Undermining the legitimacy of social and medical transition in the title, diagnostic criteria and supporting text of the current Gender Identity Disorder diagnosis, the American Psychiatric Association has undermined the human dignity and civil justice of gender variant and especially transitioning people.  The Sexual and Gender Identity Disorders work group of the DSM-V Task Force has an opportunity to reconsider consequences of social stigma that have been overlooked in past editions.  Once again, it is time for diagnostic nomenclature that does not harm those it is intended to help.



[1] K. Housman, “Controversy Continues to Grow Over DSM’s GID Diagnosis,” Psychiatric News, Vol. 38 no. 14, July 2003. .   I was listed under pen-name Katherine Wilson in this article.  My presentation is summarized in K. Winters, “Gender Dissonance: Diagnostic Reform of Gender Identity Disorder for Adults,” Sexual and Gender Diagnoses of the Diagnostic and Statistical Manual (DSM),  Eds.  D. Karasic, and J. Drescher, Haworth Press, 2005;  co-published in Journal of Psychology & Human Sexuality, vol. 17 issue 3,  pp. 71-89,  2005.


[2] D. Karasic and J. Drescher, Eds., Sexual and Gender Diagnoses of the Diagnostic and Statistical Manual (DSM), A Reevaluation, Haworth Press, 2005.


[3] American Psychiatric Association, Diagnostic and Statistical Manual of Mental Disorders, Fourth Edition, Text Revision, Washington, D.C., 2000.


[4] R. Spitzer, R., ed., DSM-IV Casebook, A Learning Companion to the Diagnostic and Statistical Manual of Mental Disorders (fourth edition). American Psychiatric Press, 1994.


[5] P. Fink, P., “Sexual and Gender Identity Disorders Discussion of Questions for DSM-V,” Journal of Psychology & Human Sexuality, Vol. 17, Nos. 3-4, February2006, pp. 117-123,


[6]  Citizens for a Responsible Curriculum, “Public Notice,”  Damascus MD, November 2007,


[7]  Citizens for a Responsible Curriculum, et al. v. Montgomery County Public Schools, et al., Petitioners’ Memorandum, Civil Action No. 284980, Circuit Court for Montgomery County, MD, October 2007, p. 10,


[8] Maryland Citizens for a Responsible Government, “Referendum to Repeal Bill 23-07,”  Gaithersburg MD,


[9]  Gay-Straight Alliance Network, “AB 537 Fact Sheet, California Student and Violence Prevention Act”


[10] Traditional Values Coalition, “A Gender Identity Disorder Goes Mainstream

Cross-dressers,Transvestites,And Transgenders Become Militants In The Homosexual Revolution,” Anaheim CA, pp. 2-3,


[11] A. Bolin, In Search of Eve, Bergin & Garvey, South Hadley MA, 1988. p53.


[12] A. Lev, Transgender Emergence, Therapeutic Guidelines for Working with Gender-Variant People and Their Families,  Haworth Press, 2004, p. 180.


[13] M. Wyndzen, M. H. “A Personal and Scientific look at a Mental Illness Model of Transgenderism.”  American Psychological Association Division 44 Newsletter, Spring 2004,


[14] American Psychiatric Association, “DSM-IV Frequently Asked Questions,”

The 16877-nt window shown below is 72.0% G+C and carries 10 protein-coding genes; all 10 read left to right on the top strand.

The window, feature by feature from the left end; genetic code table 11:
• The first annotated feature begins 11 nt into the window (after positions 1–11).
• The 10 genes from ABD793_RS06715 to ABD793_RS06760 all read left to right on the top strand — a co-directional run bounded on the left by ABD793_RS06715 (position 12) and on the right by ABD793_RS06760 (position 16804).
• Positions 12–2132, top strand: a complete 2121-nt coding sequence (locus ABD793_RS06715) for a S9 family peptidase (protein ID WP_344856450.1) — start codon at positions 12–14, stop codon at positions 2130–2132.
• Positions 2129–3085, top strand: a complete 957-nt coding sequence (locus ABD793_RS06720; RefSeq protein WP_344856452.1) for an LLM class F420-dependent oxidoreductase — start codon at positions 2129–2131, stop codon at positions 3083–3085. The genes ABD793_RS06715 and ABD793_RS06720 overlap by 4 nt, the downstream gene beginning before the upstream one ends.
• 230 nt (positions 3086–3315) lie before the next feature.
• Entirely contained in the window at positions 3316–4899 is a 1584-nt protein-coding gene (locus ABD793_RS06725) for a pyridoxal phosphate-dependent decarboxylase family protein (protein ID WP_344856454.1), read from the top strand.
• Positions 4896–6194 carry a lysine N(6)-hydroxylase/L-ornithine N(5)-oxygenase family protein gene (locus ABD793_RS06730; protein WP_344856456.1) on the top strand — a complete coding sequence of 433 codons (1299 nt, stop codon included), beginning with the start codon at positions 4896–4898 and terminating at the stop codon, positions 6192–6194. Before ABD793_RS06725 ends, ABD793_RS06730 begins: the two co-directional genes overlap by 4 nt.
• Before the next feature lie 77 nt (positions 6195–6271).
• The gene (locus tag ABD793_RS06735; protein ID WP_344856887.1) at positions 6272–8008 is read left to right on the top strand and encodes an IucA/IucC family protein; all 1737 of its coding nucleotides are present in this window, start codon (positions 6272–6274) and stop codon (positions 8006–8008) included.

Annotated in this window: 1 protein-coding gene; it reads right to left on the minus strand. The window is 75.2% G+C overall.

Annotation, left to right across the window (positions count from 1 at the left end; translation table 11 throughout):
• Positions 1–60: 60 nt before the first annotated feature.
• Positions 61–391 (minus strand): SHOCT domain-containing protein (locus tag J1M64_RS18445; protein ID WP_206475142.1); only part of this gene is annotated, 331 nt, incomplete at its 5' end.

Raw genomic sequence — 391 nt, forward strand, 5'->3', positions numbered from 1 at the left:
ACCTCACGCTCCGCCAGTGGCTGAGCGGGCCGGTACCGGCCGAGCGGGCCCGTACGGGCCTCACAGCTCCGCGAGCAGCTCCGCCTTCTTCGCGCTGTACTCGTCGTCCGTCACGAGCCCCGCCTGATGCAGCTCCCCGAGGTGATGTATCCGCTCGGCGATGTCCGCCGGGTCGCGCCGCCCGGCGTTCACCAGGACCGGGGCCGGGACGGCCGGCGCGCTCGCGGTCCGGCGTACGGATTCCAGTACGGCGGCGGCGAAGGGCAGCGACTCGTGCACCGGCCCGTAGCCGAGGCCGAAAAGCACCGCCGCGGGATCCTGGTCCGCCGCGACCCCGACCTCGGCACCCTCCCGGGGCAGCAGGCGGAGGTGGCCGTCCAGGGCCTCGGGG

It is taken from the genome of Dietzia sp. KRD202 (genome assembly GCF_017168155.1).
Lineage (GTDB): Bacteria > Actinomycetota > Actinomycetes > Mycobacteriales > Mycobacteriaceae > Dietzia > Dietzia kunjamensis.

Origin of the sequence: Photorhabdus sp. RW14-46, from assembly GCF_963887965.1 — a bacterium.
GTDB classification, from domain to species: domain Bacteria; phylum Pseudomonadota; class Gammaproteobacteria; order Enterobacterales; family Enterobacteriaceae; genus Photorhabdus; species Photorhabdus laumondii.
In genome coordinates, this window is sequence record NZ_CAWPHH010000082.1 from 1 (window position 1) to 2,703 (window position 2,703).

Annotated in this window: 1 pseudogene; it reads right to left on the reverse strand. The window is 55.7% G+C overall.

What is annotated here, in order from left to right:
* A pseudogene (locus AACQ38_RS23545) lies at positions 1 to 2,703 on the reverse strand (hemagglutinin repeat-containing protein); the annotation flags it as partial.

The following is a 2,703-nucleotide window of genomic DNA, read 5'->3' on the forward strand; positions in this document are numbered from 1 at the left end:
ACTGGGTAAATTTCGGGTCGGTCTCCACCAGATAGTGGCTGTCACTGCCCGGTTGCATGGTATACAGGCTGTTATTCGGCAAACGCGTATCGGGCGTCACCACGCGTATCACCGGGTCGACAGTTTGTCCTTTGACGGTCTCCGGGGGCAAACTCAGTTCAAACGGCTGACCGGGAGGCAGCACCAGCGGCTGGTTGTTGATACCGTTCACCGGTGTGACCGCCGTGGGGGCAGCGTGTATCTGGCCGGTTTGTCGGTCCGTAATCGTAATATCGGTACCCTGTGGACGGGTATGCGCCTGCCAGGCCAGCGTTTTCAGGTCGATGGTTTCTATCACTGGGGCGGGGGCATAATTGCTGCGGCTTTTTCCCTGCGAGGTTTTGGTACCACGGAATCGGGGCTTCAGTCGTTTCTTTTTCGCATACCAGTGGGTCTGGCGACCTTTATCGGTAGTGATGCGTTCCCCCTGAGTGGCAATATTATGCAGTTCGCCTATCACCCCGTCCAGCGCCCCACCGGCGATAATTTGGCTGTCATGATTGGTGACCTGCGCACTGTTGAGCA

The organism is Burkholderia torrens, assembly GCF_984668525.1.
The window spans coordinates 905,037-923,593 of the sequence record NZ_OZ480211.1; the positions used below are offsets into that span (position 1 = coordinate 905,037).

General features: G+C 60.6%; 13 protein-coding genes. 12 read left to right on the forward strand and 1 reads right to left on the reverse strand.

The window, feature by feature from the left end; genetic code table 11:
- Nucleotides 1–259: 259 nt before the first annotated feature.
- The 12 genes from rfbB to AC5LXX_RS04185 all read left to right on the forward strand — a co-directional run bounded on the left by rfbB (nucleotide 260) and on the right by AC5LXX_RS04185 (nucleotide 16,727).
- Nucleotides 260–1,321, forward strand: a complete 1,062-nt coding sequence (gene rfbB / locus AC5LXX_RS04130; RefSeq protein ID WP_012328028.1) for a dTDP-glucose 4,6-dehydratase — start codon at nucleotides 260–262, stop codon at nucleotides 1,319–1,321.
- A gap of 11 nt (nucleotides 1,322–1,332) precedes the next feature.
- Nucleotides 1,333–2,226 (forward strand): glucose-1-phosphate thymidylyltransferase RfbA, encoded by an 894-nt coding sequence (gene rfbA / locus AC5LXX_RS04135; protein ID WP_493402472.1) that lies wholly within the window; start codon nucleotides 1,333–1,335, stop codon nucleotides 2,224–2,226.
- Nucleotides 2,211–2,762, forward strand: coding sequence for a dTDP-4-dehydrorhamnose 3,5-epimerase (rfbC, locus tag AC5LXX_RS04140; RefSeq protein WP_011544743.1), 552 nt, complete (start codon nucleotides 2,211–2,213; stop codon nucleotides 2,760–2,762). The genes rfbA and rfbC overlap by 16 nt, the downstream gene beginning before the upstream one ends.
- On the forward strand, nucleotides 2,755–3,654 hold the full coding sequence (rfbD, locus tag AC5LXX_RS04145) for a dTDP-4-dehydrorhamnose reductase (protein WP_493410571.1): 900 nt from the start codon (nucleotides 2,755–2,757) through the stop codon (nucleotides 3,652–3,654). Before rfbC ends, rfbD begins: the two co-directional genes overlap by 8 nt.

Copyright © 2008 Kelley Winters, GID Reform Advocates

Diagnosis vs. Treatment: Barriers to Medical Care

Kelley Winters, Ph.D.

GID Reform Advocates


The psychiatric classification of gender variance as Gender Identity Disorder (GID) in the Diagnostic and Statistical Manual of Mental Disorders (DSM) [1] has long been cited as necessary to provide access to medical transition procedures for transsexual individuals who need them. According to Dr. Ira Pauly of the DSM-IV Subcommittee on Gender Identity Disorders,


“Research in the field has been facilitated by having standardized criteria available for correctly diagnosing individuals with GID…. This has greatly increased our knowledge and understanding of GID, and has resulted in improved and more standardized treatment protocols.”  [2]


Standards of Care of the World Professional Association for Transgender Health continue to require a GID diagnosis for access to hormonal or surgical transition procedures [3].  Many fear that hormonal and surgical procedures might be withheld without some kind of diagnosis to validate their medical necessity and justify their risks.  While the existence of a diagnostic coding has helped affirming, supportive care providers to make transition procedures available to some transitioning individuals, the specific diagnostic criteria and supporting text of the current Gender Identity Disorder category support the opposite approach – punitive gender-conversion or gender-reparative therapies intended to change or suppress gender identity or expression which differ from assigned birth sex roles [4].


However unintended, the consequences of the doctrine of “disordered” gender identity in the latest DSM-IV-TR include barriers to medical care for transitioning individuals far beyond the scope of transition itself. The following examples of disparate health benefit coverage are common among large corporate employers [5] and would apply to transitioning intersex as well as transsexual employees.  Similar barriers exist within government health benefits, small business health plans and private insurance policies.


Denied Coverage for Corrective Surgical Procedures

Transsexual individuals who suffer distress with their physical sex characteristics or ascribed social gender role (defined here as gender dysphoria [6]) are singled out by many employers for exclusion from coverage for corrective procedures that are commonly covered for cis-gender or non-trans employees. 


Medically necessary surgical treatment for gender dysphoria does not necessarily require expanded or special coverage, but often employs the same or similar procedures already commonly covered for non-transsexual employees for a wide variety of congenital and endocrine conditions. [7]


Surgical Procedures Performed on Transsexual and Non-TS Individuals

Associated Conditions

In Non-Transsexual Individuals